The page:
In my Alex Caine Series, for example, as the main character develops his newly discovered magical abilities, he finds himself exhausted by the practice, and can’t function without rest. That stops him magically solving every problem. Also, whenever he uses magic, he gives himself away to other magic-users, which is a real problem for someone who doesn’t want to be found.
Some of the most fun in writing and reading this kind of thing is in establishing the rules, then pushing at them, stretching them, using them to create conflict and drive character development. I don’t find it difficult, I find it challenging and fun.
MS: You self-published your first novel as an eBook, tell us a bit about this process and what you learned.
AB: That was a long time ago! Back at the start of the new renaissance of self-publishing I explored the process after twice getting almost published by traditional publishers only to fall at the last hurdle. I produced an eBook and a paperback, and I learned a lot about the mechanics of publishing and cover design and stuff like that.
But mostly I learned that it wasn’t the challenge I wanted from writing. I want to be a writer and self-publishing means being a small business as well as a writer, which is a business in itself! I didn’t have the time to put into all the things needed to self-publish well, which is why I work with publishers again now, in small and mainstream press.
Self-publishing is an excellent opportunity, and it’s never been easier. That can be a problem, as so many people jump in before they’re ready, and before they have the skills. But lots of others are killing it, making great books and building excellent careers. If you’re so inclined and you do it properly, it’s a great path. I learned it’s not really where my passion lies. I want to write and have someone else do all the other stuff for me!
MS: How did you bridge the gap between self-publishing and being published professionally? What advice can you give to writers about pitching their work to an agent or publisher?
AB: I was lucky enough that my first books were picked up by an American small press after self-publishing, which I was pleased about for the reasons I gave above. Through the course of self-publishing and promoting the books and writing more, I began to develop a better understanding of the industry. I came to know people in the industry, and that gave me the chance to spot opportunities when they arose.
From that small press beginning, I continued to build and work. I wrote more, I submitted more work, I took in countless rejections. Eventually I got an agent for the first of the Alex Caine books, Bound, and then my agent sold the trilogy to Harper Collins, for their Voyager imprint.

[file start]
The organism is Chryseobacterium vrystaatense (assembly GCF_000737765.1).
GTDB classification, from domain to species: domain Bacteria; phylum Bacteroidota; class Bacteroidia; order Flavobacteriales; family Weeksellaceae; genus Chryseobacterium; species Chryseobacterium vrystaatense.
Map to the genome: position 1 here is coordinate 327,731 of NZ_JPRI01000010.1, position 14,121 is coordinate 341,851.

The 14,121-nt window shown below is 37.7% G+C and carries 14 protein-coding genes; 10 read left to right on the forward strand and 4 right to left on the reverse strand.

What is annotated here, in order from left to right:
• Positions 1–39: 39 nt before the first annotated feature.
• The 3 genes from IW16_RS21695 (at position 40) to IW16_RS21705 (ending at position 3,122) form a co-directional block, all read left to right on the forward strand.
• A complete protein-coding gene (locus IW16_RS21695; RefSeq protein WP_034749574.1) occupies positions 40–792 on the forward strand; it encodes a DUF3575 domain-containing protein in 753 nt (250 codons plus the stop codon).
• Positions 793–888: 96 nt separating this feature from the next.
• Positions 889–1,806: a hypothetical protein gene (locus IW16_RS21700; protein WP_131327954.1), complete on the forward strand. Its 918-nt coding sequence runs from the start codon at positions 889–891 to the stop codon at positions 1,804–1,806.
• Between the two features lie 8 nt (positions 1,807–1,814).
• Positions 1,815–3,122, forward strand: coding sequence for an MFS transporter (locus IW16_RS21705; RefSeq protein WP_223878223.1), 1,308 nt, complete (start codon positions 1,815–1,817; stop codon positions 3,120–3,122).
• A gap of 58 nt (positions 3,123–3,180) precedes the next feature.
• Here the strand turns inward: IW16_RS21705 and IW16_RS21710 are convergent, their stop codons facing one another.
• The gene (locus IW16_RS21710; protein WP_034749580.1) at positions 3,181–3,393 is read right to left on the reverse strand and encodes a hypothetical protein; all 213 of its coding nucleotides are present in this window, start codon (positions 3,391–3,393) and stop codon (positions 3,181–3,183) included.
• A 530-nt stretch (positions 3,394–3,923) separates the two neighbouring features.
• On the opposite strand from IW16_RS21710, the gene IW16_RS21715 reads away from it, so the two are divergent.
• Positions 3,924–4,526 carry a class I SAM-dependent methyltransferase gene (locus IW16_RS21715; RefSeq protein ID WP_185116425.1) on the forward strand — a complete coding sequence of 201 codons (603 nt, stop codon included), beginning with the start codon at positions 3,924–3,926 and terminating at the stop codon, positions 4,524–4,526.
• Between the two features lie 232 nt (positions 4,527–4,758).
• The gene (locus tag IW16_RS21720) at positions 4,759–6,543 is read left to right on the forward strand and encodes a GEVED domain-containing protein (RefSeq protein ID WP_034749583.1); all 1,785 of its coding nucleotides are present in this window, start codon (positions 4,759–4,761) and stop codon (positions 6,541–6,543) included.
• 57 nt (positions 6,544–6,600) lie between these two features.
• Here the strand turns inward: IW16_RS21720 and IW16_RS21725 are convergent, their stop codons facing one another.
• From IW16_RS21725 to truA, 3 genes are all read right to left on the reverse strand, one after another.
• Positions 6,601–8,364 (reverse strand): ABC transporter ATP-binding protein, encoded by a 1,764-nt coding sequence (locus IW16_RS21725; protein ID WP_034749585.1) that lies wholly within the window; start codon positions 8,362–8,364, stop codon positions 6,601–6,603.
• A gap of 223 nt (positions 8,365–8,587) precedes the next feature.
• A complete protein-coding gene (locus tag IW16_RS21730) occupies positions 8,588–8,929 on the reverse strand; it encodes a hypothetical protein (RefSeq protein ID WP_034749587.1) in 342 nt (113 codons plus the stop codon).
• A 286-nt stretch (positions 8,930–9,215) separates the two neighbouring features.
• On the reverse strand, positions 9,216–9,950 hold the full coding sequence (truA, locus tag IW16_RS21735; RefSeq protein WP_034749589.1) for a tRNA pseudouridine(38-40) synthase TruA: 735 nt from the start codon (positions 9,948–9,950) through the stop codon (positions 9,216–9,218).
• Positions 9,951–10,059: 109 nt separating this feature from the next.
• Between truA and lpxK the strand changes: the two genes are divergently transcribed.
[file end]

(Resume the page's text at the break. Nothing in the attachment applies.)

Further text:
As for advice, it boils down to three things:
1. You need to have a good manuscript. That means a finished book that’s been read by other people who have given you advice, and that you’ve redrafted until it’s as good as you can possibly make it.
2. You need to know your book, understand what it is, what it’s about, what other books you might compare it to or what kind of audience it could appeal to, so that you can pitch it and its place in the market.
3. You have to follow guidelines and protocol. Don’t corner an editor in the toilet at a writer’s festival. Don’t send your science-fiction story to a romance publisher. Don’t ignore the very specific guidelines that every publisher and agent will have clearly stated on their websites. Research who is looking for work that matches yours, follow the specific guidelines, learn how to write a good query letter (there are loads of resources online), and approach professionally.
And remember that you will most likely get rejected. Rejection is the default, and acceptance is the aberration we all strive for. It’s a thankless business and you have to be determined and resilient and never give up!
You can find out more about Alan Baxter and his work on his website. Don’t forget to pick up his latest book Hidden City and immerse yourself in a thrilling world unlike any other. Also, take a look at Mary’s post about meeting him at Live & Local on her website.
You can catch Alan at the Shoalhaven Readers’ and Writers’ Festival on 4 August, check out the program!
Written by SCWC
Posted on July 04, 2018